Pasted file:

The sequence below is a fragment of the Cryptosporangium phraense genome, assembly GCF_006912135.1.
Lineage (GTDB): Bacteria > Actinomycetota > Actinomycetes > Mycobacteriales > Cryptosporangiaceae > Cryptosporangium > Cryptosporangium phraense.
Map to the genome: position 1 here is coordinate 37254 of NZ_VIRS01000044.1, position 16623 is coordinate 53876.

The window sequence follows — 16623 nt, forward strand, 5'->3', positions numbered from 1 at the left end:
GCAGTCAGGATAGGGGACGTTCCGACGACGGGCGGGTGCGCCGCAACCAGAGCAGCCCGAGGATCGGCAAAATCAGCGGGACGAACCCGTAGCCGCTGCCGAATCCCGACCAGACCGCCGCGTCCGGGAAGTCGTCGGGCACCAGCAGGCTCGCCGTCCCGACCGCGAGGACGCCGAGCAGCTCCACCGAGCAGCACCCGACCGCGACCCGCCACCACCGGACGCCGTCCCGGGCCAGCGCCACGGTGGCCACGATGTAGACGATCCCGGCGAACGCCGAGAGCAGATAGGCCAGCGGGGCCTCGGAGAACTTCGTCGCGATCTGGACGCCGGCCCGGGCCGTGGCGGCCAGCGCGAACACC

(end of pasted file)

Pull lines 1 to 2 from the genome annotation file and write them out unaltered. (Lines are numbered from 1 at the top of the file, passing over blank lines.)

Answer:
The sequence below is a fragment of the Cryptosporangium phraense genome, assembly GCF_006912135.1.
Lineage (GTDB): Bacteria > Actinomycetota > Actinomycetes > Mycobacteriales > Cryptosporangiaceae > Cryptosporangium > Cryptosporangium phraense.